Me (shrugging): “How very ethical of you.”

Josie (addressing Leo): “Can I contact you about the commission early next week?” 

Leo (setting down his barbecue-gochujang coated drumette): “Unfortunately, I’m not taking on any new projects at the moment.”

Josie: “Are you sure? A vintage microphone hat would be perfect, and I’d pay triple since I know its short notice.”

Leo: “Sorry, Josie, Phoebe’s hat is the last custom order I’m doing for a while.”

Josie (letting loose a healthy sigh, then smiling): “I suppose it’s for the best. I’m not sure Julien would be comfortable giving his former boss something cute. Well, it was nice running into you, Phoebe, and a pleasure to meet you, Leo. I’ll see you both around.”

Dear lords above and below, I hope not.

After delivering her parting shot, using a tone that would make even Jack Frost shiver, she turned on her heel to leave – without waiting for our response. Unable to resist needling her one last time, I decided to impart a helpful laundry tip Aunt Pearl gave me soon after I discovered this place.

Me: “Hey Josie, you’ll want to run the front of your blouse and the bottom edge of your cuff under cold water, then soak it in liquid detergent for a couple of days before you wash it.”

Without sparing a glance at the tell-tale reddish specks splattered across her shirt, she turned towards my voice, her mouth compressed in a flat rigid line.

Josie (icicles hanging off the word): “Why?”

Me: “It’s the only way to keep that buffalo sauce stain from setting.”

Wow, I do believe Josie Reville just flipped me off.

Ms. Hettie’s definitely deserves both a bottle of bourbon and several dozen butter cookies.

Leo (regarding me with amusement): “Does the Hinge serve buffalo sauce on anything other than their chicken wings?”

Me (grinning): “No, no, they do not.”

2.29.a Boil, Boil…

(The problems the Woodlands faced prior to the Naturalists and Historical Society taking up residence.)

Fifteen years ago, Big Ben and I were at our wit’s end. 

Despite both of us living on-site and increased security – vandals, underage drinkers, illegal trash dumpers, and the like had started treating The Woodlands (an underutilized corner of Nevermore) as their own. Unfortunately, their destructive shenanigans started attracting all kinds of unwanted attention, like the Rye City Council’s. Whose members took it upon themselves to begin grumbling into KARB’s microphones about Nevermore’s ‘burgeoning reputation as host to Rye’s unsavory elements.’  

Around the same time, the Daily Harvest ran an article detailing the plight of the Rye Historical Society. Apparently, the group had drifted for over a decade thru a series of dreary office parks, abysmal basements, and one memorable stint above a bakery. Due to their itinerant state, they’d found it challenging to attract new members and keep their ledger from sporting more red ink than black. Both of these unfortunate realities caused their Director to admit she was close to dissolving the group.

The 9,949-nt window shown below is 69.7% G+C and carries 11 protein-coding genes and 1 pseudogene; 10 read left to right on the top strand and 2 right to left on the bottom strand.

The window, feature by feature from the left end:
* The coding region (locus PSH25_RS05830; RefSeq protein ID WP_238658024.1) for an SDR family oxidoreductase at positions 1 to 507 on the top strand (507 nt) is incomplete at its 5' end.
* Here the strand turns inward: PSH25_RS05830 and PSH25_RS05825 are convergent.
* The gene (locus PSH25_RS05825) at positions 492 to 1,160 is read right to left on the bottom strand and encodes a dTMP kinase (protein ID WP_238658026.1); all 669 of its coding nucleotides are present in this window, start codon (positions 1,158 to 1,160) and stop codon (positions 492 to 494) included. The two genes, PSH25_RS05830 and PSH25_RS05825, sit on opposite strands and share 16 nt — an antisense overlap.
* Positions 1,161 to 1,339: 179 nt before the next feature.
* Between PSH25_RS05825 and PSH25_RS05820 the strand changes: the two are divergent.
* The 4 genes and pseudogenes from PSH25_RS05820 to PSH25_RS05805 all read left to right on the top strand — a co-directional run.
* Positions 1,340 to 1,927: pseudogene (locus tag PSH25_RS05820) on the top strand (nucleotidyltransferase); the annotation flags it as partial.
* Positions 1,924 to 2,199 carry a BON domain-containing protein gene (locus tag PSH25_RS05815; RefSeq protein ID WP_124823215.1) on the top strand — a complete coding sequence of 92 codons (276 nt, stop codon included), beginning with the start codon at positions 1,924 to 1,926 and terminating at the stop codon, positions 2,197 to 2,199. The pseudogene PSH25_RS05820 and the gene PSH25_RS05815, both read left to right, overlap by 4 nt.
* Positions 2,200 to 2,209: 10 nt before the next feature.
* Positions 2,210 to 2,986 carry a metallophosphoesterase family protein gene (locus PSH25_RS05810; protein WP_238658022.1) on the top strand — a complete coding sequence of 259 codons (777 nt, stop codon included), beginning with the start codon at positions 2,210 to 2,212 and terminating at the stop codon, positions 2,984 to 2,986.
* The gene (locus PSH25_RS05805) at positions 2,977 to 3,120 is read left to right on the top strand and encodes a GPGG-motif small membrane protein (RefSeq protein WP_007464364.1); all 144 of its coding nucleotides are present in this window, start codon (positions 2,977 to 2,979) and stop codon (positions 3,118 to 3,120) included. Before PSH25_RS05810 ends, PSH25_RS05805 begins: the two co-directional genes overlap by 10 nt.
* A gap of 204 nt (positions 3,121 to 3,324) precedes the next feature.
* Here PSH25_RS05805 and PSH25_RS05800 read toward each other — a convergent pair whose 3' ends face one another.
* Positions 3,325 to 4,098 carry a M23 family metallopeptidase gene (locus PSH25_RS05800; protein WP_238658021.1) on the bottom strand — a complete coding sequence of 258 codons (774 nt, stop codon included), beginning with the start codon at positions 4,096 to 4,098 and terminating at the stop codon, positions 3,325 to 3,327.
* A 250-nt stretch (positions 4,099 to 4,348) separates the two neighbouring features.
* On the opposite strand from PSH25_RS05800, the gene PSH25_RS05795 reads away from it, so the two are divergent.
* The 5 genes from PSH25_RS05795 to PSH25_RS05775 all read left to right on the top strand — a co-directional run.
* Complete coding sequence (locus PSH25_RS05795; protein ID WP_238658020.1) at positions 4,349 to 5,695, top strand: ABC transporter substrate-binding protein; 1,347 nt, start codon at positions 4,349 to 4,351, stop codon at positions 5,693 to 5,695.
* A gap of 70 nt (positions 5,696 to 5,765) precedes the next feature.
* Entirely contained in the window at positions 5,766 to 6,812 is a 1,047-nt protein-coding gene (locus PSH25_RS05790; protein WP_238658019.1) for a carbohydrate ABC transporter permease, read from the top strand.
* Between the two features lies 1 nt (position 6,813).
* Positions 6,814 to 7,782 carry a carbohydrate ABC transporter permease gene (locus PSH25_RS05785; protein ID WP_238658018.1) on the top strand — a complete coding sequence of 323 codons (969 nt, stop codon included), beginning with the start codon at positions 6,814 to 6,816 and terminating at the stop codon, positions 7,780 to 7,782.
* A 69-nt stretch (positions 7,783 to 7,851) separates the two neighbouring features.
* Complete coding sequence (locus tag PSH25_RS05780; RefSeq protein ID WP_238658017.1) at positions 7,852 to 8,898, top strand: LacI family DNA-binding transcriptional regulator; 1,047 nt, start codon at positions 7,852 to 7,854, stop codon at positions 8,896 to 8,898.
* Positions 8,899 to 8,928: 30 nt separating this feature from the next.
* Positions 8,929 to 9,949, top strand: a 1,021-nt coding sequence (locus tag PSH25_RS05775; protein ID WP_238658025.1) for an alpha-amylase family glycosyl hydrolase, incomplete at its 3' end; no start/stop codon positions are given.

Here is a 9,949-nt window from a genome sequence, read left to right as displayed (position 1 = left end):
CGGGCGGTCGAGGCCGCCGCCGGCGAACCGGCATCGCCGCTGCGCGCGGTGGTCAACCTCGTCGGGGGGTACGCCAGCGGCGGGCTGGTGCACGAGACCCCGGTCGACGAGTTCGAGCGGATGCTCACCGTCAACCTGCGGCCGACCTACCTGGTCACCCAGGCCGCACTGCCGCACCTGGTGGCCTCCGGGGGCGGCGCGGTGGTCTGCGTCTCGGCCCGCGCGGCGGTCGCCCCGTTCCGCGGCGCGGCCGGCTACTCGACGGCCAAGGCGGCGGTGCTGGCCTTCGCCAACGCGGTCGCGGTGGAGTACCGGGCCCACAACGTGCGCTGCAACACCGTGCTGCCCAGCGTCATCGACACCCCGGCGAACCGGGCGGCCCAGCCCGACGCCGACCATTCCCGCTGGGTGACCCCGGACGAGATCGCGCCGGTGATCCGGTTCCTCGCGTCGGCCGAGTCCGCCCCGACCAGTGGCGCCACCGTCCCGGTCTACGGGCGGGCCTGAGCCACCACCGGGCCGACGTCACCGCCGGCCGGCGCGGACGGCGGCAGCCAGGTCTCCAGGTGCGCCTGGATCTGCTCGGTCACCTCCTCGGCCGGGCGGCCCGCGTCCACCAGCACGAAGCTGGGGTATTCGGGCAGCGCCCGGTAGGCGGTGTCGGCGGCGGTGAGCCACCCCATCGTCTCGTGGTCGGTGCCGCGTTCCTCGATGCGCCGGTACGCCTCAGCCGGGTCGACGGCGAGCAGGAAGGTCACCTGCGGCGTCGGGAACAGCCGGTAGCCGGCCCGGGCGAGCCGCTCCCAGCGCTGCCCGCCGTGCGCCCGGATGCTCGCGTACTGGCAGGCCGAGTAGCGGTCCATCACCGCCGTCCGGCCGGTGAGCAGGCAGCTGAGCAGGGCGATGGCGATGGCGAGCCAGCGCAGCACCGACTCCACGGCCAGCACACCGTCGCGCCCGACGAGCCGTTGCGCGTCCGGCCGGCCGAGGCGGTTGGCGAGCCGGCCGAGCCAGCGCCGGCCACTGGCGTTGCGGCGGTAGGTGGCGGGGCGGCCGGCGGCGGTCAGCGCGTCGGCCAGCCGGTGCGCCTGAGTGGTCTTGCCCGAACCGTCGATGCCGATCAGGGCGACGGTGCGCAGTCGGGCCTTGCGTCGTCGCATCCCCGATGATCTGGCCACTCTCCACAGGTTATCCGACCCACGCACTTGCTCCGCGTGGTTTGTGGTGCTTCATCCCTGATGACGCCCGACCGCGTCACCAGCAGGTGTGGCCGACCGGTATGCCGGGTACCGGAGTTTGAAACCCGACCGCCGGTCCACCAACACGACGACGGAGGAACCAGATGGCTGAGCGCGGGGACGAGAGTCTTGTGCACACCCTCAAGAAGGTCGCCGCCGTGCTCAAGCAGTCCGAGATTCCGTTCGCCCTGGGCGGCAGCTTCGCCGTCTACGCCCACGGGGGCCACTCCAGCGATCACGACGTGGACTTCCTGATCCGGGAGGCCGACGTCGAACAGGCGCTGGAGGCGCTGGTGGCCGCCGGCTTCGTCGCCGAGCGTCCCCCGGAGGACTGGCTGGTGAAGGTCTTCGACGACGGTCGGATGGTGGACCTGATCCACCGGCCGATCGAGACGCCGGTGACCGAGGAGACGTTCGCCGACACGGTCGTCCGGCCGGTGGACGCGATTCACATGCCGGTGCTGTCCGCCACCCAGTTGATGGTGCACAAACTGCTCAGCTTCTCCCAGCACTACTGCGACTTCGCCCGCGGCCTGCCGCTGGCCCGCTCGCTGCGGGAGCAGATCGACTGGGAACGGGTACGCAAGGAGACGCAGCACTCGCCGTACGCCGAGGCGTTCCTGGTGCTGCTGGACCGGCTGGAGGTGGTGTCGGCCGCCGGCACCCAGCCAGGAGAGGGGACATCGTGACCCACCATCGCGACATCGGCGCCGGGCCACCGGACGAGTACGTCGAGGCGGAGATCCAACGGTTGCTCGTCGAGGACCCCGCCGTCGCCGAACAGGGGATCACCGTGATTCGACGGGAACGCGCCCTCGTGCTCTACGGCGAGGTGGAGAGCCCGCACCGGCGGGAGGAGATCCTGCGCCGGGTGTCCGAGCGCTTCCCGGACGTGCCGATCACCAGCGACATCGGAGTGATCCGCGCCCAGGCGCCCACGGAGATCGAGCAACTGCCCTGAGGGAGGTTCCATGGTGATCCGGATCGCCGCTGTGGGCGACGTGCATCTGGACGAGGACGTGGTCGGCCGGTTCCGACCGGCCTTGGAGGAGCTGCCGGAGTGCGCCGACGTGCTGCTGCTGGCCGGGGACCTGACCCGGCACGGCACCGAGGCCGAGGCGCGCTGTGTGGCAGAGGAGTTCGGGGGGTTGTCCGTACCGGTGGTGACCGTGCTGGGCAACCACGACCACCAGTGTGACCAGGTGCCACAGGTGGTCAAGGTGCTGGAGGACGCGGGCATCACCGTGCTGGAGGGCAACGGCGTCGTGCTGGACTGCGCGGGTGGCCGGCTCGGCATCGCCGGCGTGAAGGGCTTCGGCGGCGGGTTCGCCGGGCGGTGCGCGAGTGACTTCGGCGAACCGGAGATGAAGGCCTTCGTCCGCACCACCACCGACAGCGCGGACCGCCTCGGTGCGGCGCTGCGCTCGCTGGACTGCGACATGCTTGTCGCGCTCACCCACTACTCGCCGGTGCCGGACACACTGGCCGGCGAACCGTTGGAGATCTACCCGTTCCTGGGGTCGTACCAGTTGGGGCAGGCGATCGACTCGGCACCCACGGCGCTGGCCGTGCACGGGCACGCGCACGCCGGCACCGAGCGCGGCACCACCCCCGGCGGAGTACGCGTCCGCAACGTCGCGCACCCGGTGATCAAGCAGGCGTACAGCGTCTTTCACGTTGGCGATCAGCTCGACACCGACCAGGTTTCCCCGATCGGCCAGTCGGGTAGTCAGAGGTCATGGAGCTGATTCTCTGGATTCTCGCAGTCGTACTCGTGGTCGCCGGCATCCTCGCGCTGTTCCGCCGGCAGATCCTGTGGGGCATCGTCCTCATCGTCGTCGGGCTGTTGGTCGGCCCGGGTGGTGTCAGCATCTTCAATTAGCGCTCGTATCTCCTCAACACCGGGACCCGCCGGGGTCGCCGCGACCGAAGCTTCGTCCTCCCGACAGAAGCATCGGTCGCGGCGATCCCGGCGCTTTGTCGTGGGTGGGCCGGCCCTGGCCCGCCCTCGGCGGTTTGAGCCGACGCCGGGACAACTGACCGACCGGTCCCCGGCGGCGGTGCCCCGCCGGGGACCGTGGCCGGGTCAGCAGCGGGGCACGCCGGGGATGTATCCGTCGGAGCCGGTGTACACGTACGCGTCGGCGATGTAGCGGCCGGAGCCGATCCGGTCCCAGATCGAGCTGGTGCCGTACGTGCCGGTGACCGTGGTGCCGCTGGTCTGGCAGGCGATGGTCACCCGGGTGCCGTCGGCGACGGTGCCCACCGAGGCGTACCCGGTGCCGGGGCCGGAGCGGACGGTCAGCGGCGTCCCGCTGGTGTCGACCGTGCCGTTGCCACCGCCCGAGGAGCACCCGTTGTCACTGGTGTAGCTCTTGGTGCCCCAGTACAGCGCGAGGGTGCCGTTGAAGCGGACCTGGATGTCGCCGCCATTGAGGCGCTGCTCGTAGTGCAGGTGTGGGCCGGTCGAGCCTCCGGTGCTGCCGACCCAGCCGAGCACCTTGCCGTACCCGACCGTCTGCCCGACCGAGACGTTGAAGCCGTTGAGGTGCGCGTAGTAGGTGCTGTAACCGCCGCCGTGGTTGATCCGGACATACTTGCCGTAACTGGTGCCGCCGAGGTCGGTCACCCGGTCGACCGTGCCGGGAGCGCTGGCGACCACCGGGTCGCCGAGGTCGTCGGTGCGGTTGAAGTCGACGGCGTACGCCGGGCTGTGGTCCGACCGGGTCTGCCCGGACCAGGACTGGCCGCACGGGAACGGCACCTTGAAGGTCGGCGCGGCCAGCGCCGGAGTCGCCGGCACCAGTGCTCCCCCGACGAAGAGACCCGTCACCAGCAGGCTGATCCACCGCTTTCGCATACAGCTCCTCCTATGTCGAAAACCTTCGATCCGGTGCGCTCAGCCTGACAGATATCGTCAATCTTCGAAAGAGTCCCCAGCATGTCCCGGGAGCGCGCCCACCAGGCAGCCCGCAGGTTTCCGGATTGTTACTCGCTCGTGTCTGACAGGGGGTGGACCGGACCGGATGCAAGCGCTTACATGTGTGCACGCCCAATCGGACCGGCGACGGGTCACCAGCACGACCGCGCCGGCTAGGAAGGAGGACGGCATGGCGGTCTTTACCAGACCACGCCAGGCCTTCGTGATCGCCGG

Struck by a bolt of inspiration over my morning bowl of cereal, it took less than twenty minutes to arrange a meeting with the Director of the Historical Society, Big Ben and I for Noon. 

Though in fairness, my bolt of inspiration might also have doubled as a sugar rush. As I’d run out of coffee beans and eggs the day before, so I decided to start my day with a bowl of Fruit Loops and a bottle of cola (don’t tell Aunt Pearl). Either way, six hours after my meal fit for a fifth grader or undergrad, the Historical Society began moving into Nevermore’s original records building, and I went marketing.

My solution was a win-win for both of us. The Society found a permanent home, and Nevermore gained an effective deterrent against those of a more nefarious or destructive disposition.

The other byproduct of my bright idea? The deal cut Chief Councilman Lucas Reville off before he bandied about the phrase, he’d love to link with Nevermore’s name, ‘eminent domain.’

(The Naturalists moved into the neighboring building a year later, and with their traipsing about the grounds, added to the Historical Society’s constant watchful presence, the rest of Nevermore’s troublemakers moved on to greener pastures.)

However, the vital bit of the story here is the Historical Society’s legacy of relocation.

Now given the fact the Historical Society curated, cultivated, and housed an archive dedicated to preserving and recording Rye’s history the entire time they struggled to find a fixed address – you’d think they’d be pro’s at packing. 

Apparently, if I’m reading the controlled confusion before my eyes correctly, not so much. 

Layers of bubble-wrapped framed art leaned against the walls. Packing peanuts crunched intermittently underfoot. Box knives, scissors, plain newsprint, cardboard sheets, and cartons crowded the usually meticulously arranged room. Creating – with the help of oddly arranged extra pieces of furniture, haphazard piles of the aforementioned supplies, plus stray books, binders, and accordion files – a perilous and convoluted maze.